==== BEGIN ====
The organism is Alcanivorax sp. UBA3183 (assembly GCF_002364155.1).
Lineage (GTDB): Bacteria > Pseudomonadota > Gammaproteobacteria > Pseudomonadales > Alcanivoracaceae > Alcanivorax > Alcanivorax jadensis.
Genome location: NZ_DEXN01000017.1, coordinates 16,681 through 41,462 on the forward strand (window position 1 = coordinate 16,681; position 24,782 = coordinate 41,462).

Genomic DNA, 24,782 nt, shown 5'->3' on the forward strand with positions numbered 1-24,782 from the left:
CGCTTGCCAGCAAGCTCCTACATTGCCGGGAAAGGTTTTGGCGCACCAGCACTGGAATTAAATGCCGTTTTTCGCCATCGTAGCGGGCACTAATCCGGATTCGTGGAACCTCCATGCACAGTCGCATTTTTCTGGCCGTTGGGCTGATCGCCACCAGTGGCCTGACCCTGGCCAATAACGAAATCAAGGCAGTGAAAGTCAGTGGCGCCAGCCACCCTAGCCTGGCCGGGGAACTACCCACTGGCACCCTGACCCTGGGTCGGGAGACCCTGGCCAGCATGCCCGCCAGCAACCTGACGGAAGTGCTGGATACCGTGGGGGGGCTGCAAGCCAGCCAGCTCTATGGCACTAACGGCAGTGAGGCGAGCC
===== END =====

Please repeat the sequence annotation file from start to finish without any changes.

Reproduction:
The organism is Alcanivorax sp. UBA3183 (assembly GCF_002364155.1).
Lineage (GTDB): Bacteria > Pseudomonadota > Gammaproteobacteria > Pseudomonadales > Alcanivoracaceae > Alcanivorax > Alcanivorax jadensis.
Genome location: NZ_DEXN01000017.1, coordinates 16,681 through 41,462 on the forward strand (window position 1 = coordinate 16,681; position 24,782 = coordinate 41,462).

Genomic DNA, 24,782 nt, shown 5'->3' on the forward strand with positions numbered 1-24,782 from the left:
CGCTTGCCAGCAAGCTCCTACATTGCCGGGAAAGGTTTTGGCGCACCAGCACTGGAATTAAATGCCGTTTTTCGCCATCGTAGCGGGCACTAATCCGGATTCGTGGAACCTCCATGCACAGTCGCATTTTTCTGGCCGTTGGGCTGATCGCCACCAGTGGCCTGACCCTGGCCAATAACGAAATCAAGGCAGTGAAAGTCAGTGGCGCCAGCCACCCTAGCCTGGCCGGGGAACTACCCACTGGCACCCTGACCCTGGGTCGGGAGACCCTGGCCAGCATGCCCGCCAGCAACCTGACGGAAGTGCTGGATACCGTGGGGGGGCTGCAAGCCAGCCAGCTCTATGGCACTAACGGCAGTGAGGCGAGCC